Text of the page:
Take, for instance, the game's customization options. In SSX, you could buy new snowboards for each character and change their outfits, but that was the extent of things. Blackrock Studios seemed to like that idea, but decided it could do things much, much better. Instead of buying an ATV for your character, you're tasked with actually building one. After selecting one of the 23 separate sections of the ATV, you're given 5 sliders indicating speed, acceleration, ability to perform tricks and all the other stats you'd care about in the game. Once you've decided how to best balance your vehicle's parts for optimum performance, you give it a shiny paint job, affix the necessary decals and dub it something awesome like "Death Machine" or "John McCain is a Cylon"- the sort of tag that will inspire fear in your opponents and presumably Kara Thrace.
As if the literally hundreds of customizable parts weren't enough of a content boost for Pure, the game also boasts dozens of tracks, all which feature multiple branching paths throughout. Admittedly, very few of the paths are ideal, and you'll always want to follow the quickest line throughout each track, but it certainly offers more variety and terrain to cover than any other arcade racing title I've played.
Continuing my theme from earlier - the one about Pure being similar to SSX (not the anti-Branagh theme) -- the game also shares SSX's most notorious flaws. Your opponents are always faster than you are, but have what is known as "rubber band AI." If you're doing poorly, they'll begin to crash more often, and if you're doing very well, they become almost inhumanly talented. The idea is that this keeps the races tense, but in practice it generally creates some truly bizarre difficulty levels.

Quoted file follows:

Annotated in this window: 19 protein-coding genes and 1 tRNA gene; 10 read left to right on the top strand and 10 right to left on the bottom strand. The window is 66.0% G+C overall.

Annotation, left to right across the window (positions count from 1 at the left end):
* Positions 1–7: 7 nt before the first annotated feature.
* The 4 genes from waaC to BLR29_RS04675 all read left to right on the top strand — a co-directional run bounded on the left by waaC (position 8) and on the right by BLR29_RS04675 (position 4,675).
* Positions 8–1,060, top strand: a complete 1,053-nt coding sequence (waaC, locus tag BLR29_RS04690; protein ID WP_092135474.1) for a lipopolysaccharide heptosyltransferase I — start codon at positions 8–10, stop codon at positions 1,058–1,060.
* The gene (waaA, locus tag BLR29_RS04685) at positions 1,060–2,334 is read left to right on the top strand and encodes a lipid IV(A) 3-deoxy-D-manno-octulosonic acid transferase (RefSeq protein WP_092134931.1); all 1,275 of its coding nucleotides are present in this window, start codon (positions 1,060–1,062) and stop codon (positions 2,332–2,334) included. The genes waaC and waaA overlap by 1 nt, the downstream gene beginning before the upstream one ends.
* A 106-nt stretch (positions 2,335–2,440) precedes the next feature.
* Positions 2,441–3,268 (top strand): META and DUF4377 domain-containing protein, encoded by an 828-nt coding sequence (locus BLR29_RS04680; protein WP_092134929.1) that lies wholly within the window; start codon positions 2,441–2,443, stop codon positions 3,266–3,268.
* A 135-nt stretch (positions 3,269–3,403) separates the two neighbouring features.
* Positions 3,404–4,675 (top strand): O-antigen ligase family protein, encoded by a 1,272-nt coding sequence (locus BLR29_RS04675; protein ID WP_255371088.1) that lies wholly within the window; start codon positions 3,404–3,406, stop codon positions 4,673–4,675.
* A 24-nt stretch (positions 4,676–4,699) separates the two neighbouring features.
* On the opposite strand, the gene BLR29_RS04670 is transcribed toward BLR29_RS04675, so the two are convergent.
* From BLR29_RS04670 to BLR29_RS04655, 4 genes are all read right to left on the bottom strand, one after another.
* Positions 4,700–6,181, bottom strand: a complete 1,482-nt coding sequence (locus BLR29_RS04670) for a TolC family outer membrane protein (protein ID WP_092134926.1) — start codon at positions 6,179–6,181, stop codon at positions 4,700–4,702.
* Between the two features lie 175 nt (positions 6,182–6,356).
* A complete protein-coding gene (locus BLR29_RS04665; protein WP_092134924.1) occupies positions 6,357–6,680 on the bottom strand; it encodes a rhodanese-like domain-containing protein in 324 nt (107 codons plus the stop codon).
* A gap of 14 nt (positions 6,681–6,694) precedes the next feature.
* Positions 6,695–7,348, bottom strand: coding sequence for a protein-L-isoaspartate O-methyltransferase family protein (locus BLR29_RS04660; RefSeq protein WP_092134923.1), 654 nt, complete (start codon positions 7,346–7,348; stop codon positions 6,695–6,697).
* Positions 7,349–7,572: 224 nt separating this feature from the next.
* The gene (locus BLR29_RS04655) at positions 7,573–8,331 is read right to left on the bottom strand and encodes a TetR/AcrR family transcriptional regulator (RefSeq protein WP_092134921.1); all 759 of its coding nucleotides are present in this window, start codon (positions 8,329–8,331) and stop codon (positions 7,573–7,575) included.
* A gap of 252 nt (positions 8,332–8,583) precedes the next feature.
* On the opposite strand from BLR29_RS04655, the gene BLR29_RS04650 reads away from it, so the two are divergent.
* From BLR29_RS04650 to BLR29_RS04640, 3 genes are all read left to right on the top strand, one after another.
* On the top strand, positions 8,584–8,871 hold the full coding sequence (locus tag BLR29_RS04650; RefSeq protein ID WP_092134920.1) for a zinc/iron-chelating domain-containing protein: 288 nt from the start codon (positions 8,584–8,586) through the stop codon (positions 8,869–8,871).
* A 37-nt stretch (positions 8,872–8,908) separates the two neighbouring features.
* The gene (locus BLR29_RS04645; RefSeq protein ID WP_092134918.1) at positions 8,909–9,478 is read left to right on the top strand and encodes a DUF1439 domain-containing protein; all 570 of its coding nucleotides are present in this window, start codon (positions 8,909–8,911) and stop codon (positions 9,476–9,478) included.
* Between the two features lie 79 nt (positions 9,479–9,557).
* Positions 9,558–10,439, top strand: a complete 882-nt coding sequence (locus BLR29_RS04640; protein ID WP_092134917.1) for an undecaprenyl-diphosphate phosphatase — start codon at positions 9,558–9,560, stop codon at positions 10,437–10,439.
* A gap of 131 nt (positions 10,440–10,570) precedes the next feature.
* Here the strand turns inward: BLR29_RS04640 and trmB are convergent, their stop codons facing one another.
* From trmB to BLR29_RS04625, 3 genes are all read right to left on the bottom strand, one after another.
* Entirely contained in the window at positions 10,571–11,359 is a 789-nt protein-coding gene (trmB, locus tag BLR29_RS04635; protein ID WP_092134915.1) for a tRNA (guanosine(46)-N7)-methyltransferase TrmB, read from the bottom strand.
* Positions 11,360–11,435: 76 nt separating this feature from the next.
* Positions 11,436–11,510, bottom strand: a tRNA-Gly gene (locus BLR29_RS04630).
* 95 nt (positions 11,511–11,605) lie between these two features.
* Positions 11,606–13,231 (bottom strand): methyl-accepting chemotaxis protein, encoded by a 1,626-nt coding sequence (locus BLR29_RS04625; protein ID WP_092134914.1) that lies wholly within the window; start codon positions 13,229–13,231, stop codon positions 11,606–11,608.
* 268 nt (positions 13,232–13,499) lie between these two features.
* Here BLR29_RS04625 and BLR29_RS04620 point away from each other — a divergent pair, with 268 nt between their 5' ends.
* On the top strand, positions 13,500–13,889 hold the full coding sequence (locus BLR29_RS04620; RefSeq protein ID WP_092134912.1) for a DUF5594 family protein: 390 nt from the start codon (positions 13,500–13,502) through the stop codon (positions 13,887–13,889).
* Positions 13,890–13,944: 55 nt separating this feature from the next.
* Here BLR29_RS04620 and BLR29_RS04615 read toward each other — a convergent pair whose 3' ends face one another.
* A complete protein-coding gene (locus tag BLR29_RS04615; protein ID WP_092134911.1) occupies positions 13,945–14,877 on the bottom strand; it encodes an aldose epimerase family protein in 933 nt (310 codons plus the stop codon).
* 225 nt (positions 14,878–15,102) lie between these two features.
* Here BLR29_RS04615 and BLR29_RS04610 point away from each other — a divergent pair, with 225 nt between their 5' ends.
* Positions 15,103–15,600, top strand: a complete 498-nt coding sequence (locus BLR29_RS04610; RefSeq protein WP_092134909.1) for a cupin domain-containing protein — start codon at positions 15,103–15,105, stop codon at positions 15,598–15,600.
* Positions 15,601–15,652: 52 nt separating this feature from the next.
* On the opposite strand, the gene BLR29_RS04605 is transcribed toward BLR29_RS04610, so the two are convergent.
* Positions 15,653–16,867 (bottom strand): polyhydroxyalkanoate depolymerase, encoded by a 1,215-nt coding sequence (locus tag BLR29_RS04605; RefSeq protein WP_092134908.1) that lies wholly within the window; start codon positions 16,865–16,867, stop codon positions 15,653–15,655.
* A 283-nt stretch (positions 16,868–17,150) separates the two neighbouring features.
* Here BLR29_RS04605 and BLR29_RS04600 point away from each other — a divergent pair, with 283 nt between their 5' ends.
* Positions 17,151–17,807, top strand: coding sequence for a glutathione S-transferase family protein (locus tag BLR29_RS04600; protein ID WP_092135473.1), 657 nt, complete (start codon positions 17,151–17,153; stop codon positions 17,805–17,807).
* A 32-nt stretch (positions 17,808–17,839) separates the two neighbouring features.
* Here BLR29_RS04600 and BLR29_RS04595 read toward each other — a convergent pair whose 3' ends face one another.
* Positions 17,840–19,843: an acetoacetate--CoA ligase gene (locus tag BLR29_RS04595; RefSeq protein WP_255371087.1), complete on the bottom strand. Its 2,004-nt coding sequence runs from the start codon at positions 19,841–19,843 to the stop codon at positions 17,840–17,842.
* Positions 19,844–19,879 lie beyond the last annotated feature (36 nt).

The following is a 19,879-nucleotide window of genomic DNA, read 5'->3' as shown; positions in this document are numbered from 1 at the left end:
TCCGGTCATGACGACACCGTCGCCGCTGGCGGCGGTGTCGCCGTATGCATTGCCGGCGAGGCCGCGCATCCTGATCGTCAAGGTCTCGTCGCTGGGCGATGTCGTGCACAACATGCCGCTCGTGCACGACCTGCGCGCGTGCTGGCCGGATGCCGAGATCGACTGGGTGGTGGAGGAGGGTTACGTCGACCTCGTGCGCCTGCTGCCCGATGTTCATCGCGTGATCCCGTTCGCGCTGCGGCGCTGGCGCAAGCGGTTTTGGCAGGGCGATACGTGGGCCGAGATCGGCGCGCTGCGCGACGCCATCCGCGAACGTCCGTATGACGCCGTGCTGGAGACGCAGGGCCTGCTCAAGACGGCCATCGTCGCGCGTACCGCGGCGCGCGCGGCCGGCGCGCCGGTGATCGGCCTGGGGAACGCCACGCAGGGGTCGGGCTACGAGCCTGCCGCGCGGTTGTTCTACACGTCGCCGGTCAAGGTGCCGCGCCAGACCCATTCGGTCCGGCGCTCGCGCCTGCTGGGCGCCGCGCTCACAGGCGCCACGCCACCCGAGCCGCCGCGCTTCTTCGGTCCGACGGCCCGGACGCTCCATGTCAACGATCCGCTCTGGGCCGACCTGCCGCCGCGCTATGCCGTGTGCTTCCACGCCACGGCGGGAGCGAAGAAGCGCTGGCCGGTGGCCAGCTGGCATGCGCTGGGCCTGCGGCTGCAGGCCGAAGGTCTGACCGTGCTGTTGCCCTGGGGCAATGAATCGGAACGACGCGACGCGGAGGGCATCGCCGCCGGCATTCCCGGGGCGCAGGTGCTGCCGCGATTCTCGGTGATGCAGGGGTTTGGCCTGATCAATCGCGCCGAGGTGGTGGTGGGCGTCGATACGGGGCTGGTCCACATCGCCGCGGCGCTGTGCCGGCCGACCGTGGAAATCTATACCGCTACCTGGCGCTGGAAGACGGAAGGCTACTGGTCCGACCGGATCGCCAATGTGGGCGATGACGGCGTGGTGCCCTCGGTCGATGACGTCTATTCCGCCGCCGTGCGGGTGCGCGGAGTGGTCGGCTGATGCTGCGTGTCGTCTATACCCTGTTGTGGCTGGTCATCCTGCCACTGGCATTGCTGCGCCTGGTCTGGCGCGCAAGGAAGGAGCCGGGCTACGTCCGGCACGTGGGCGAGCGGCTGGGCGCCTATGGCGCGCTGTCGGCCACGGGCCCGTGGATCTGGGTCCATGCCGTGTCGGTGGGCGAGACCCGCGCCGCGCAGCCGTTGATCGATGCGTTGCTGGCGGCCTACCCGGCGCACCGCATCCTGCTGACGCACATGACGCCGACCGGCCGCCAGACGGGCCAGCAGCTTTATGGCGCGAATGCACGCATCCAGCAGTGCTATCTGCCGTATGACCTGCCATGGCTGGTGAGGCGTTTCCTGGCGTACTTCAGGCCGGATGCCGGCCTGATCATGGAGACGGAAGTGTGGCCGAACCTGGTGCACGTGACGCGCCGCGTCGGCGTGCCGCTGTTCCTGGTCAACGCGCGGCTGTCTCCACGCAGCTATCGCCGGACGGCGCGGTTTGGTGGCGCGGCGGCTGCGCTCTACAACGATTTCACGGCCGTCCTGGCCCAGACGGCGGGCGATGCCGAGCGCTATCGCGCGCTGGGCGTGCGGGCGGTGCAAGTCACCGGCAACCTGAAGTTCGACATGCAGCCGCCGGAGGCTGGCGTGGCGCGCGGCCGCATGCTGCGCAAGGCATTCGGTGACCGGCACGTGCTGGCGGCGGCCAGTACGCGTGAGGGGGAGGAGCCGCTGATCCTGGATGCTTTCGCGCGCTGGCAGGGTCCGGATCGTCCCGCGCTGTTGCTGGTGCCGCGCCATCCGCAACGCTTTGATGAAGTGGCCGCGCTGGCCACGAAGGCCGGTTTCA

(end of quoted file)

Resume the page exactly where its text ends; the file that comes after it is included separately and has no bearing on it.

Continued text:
To wit: I took first place in my first attempt on the second, third and fourth racing events, but I had to replay the very first event almost six times to place first. Then, on the fifth race, after an hour of replaying the same event, I never placed higher than 12th. It's a great credit to the game's design that Pure remains enjoyable even with such a frustrating string of opponents.
Of course, in Pure's defense, when you tire of inhuman computer opponents, you can always take the game online. Multiplayer modes on offer comprise all the racetracks and event types from the single player game - standard race, trick race, dash - but also give you the option to sprinkle the tracks with power-ups. These aren't Mario Kart-style weaponry, but instead give players instantaneous access to their "Signature Tricks" or double their score.
Even better, through the seven to eight hours I spent online playing the game, you're rarely stuck waiting in a lobby for more than 5 minutes and once the race starts, lag is a non-issue.
In all this talk about Kenneth Branagh, I've almost completely neglected his most important role: That of Gilderoy Lockhart in Harry Potter and the Chamber of Secrets. This man, this pure thespian, was heard to remark to one Harry Potter: "Spooky how the time flies when one's having fun." Though Branagh (the actor) and Lockhart (the character) were most likely not speaking of Pure, I find the quote to be almost universally useful, and doubly so in the case of Disney's game. It's entirely possible to cite the game's flaws or decry it as a derivative piece of fluff, but by the time you remember to do any of that, you'll have already been playing the game for hours, and enjoying it the entire time.
Bottom Line: It's not perfect, but Pure is the true successor to the SSX series.
Recommendation: Rent it if you never enjoyed SSX. Otherwise, as The Bard said, "Buy the damn thing, jerkass."
This review is based on the Xbox 360 version of the game.
Earnest Cavalli is now going to sleep. To sleep, perchance to dream (unless he falls out of bed).